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The Dubious Rocket Artillery Of The Taliban

May 1, 2023
BM-21 Grad launchers at Bagram in 2022.

There’s no question Afghanistan is awash in weaponry. It’s an ugly predicament that has caused the downfall of successive regimes over the last five decades. With the Taliban now on the cusp of their second year in power since they overran Kabul in August 2021 their leadership have shown no inclination for a lasting peace. In fact, judging by Taliban propaganda, advertising their hard won victory and martial strength is an essential task. To their credit they have swept up a lot of weapons including the same Soviet vintage rockets and ballistic missiles they used to own in the late 1990s. It’s begging to be asked: Is this ordnance even functional?

During a military parade in late August 2022–meant to commemorate their triumph over the US-backed government the previous year–the Taliban organized a serious display of its manpower and equipment. The unexpected part was a collection of artillery and rocket launchers that have been absent in the vanquished Afghan National Army (ANA) for a long while. The Taliban are once again in possession of Soviet vintage BM-21 Grad rocket artillery systems and they showed six of these at the parade. The BM-21 was still ubiquitous in the 1990s when the crumbling Democratic Republic of Afghanistan (DRA) fielded a sizable ground force patterned after its departed Soviet patrons. After the fall of Kabul in 1991 to the Mujahideen BM-21’s were collected by the different ethnic armies who later coalesced into the “Northern Alliance” that was backed by several countries, including India and Iran.

When the Taliban overran Kabul in 1996 they gathered up enough leftover conventional weapons including the BM-27 Uragan and the 9K52 Luna-M or FROG-7, both of which use the same wheeled transporter. The BM-27 is a rocket artillery system with 16 tubes for its 220mm munitions and has a combat record that extends until today. The Luna-M is a true relic of the Cold War and was outdated by the 1980s although a lot of communist armies and Soviet clients fielded it like Iraq and North Korea. Although the Luna-M is described as nuclear-capable its range is limited by today’s standards–between 60 and 70 kilometers at its farthest–and this is a drawback when smaller solid fuel rocket munitions can now achieve ranges exceeding 120 km and even 200 km. But the Taliban dusted off the Luna-M relics they have once again acquired and had them driven on trailers for their victory parade.

An M1100-series Humvee mounting a Type 63 rocket launcher.

The same was done for at least three R-17E short-range ballistic missiles and their transporters. These familiar Soviet missiles were in high demand from the 1970s onward but are now antiquated considering their elaborate liquid propulsion that require minutes of preparation and a guidance system inferior to contemporary navigation tools. Just like the Luna-M each R-17E or “Scud B” missile is inadequate when ranked against today’s generation of SRBMs. There’s little evidence to suggest the Taliban’s R-17E’s are functional aside from static units that can no longer be operated. Their likeliest problems at this point are each missile’s unusable engines and the absence of liquid propellants and the technicians who can prepare these before each launch. Several countries have maintained R-17E’s for their “rocket forces’ and the common denominator among them are specialists who are dedicated to operating the system and its infrastructure.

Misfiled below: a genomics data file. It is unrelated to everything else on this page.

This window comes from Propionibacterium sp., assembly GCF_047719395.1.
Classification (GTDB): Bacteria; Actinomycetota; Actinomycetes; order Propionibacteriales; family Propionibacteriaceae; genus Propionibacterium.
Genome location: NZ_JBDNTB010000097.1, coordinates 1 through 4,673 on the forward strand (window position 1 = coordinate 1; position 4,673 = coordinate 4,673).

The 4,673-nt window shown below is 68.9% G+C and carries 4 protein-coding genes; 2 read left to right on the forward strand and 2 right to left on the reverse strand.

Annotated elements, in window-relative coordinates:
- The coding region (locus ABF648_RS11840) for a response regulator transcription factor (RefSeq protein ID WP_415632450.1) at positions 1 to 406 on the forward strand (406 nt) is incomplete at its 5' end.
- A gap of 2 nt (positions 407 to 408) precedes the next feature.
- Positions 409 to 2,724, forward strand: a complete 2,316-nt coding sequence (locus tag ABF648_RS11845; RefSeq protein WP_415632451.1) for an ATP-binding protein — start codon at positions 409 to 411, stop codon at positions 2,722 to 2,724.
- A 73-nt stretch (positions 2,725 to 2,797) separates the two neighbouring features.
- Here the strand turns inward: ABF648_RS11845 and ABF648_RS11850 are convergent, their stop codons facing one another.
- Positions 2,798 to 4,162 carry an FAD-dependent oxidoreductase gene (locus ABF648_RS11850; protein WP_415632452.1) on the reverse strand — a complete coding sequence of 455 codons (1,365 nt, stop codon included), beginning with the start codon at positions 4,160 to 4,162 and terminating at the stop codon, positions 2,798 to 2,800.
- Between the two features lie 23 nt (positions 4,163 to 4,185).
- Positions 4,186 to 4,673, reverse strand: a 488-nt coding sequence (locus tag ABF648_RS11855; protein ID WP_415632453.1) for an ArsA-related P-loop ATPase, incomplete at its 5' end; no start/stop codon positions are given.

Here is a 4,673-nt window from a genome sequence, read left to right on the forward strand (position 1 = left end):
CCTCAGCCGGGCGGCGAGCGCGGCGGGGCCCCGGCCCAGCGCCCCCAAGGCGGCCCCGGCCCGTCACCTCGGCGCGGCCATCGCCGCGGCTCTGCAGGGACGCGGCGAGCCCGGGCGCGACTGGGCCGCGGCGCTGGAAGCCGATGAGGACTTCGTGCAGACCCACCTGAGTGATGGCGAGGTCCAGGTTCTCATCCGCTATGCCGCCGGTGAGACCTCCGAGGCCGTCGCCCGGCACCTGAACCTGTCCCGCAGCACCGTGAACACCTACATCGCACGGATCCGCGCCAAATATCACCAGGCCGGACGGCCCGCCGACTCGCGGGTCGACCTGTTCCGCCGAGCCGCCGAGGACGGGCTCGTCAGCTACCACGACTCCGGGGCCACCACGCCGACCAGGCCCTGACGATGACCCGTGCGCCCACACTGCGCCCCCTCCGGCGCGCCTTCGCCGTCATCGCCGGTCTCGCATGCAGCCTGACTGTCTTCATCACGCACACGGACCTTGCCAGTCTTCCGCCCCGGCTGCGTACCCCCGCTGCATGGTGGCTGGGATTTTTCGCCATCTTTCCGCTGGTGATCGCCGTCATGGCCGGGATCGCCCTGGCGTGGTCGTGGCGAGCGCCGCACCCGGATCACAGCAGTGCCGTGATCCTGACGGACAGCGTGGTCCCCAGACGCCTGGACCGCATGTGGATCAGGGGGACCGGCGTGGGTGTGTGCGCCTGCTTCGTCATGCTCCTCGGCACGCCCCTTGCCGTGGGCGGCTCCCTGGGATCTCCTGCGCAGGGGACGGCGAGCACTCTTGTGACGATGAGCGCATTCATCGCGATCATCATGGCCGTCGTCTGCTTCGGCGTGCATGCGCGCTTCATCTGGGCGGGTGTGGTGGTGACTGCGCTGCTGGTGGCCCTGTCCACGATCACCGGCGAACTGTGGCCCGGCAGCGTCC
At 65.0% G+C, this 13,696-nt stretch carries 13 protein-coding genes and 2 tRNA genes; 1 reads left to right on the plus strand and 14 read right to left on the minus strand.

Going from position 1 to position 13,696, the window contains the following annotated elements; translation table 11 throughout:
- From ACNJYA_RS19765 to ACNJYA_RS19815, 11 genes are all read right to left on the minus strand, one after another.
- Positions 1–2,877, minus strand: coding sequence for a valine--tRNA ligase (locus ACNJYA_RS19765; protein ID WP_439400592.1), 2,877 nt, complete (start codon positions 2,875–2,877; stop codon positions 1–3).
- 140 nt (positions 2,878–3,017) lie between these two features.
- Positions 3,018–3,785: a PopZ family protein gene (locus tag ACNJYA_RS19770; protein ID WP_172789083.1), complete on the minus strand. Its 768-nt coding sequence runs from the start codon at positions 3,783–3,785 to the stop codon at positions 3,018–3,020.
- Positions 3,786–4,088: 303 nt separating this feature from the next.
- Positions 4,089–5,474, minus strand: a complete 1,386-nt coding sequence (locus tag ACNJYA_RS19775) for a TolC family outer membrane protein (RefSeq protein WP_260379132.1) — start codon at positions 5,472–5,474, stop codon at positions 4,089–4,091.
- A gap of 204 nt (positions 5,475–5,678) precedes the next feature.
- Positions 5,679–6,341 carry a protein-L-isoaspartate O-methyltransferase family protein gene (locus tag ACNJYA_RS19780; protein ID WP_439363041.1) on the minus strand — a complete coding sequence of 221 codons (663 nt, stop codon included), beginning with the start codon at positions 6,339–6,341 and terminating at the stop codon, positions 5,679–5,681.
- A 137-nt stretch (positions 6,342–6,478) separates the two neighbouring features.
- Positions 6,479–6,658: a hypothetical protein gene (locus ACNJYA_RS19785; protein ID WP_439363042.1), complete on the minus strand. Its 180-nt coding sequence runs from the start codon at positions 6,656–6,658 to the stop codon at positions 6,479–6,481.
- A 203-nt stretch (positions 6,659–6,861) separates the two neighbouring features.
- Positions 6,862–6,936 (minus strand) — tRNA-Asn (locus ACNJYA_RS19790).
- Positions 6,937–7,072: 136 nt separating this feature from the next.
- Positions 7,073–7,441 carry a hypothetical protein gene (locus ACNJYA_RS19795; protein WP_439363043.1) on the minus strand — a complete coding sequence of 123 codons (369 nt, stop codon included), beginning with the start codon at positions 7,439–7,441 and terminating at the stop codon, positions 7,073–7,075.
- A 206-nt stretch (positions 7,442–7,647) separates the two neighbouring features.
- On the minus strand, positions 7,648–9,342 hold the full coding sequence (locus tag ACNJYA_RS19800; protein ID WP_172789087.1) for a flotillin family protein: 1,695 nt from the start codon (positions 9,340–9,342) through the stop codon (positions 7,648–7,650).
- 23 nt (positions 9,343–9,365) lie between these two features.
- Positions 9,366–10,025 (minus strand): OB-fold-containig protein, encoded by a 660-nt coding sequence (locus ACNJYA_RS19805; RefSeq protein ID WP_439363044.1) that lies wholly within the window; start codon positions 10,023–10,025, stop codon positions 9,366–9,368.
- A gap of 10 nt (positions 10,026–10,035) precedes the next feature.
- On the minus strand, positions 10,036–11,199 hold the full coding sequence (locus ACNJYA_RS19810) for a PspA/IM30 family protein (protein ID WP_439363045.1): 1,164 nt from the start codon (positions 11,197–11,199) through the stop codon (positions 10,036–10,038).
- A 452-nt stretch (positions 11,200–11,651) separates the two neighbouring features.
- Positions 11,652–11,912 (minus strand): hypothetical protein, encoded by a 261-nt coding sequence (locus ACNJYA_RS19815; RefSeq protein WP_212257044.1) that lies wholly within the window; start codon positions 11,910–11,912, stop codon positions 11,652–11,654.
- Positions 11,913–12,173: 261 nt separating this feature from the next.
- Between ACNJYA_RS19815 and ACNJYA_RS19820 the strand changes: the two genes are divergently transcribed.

The same problem clouds the Taliban’s inventory of rockets for the Type 63–a throwback to the 1980s when these were supplied by China and the US–and BM-21 and BM-27 rocket launchers. There are no local munitions plants to replenish the existing stock along with the important subsystems like optics and even basic guidance systems. At least with the portable Type 63 launcher and its 107mm rockets a functioning workshop is complete with lathes and mills are all that’s needed for assembling the rockets and their fuzes. This is how China’s state-owned factories mass-produced them for decades. The Taliban’s fighters have a long familiarity with the Chinese rockets and many improvised launchers were made for these during the difficult years battling the US and NATO.

There are enough clues indicating the Taliban have plans to stand up a large conventional army but their isolation, along with serious financial constraints, makes this goal problematic. When it comes to their myriad artillery systems, almost all being outdated, the real challenge is organizing and then building a military-industrial sector for maintaining the arsenal. To focus on rocket artillery, the metal forming and refining of propellants for small rockets are within reach, but a significant investment in tooling and engineering expertise is what sets the stage for further production of this ordnance. If the Taliban’s commanders suddenly have a fondness for long-range fires and precision guided ordnance their rocket artillery is the shortest way to achieve both. Yet the absence of a credible state-owned manufacturing sector involved with metal forming, composite materials, industrial chemicals, and microelectronics puts these lofty goals to bed.

At least on paper the Taliban have a sizable collection of rocket artillery: Type 63’s, Grads, Uragans, and Luna-M’s. But without genuine production the Taliban’s biggest rockets are museum pieces.

The former Soviet Union left an arsenal of Luna-M rockets and R-17E missiles for its doomed ally the DRA. Now the Taliban are in possession of a few remaining launchers.

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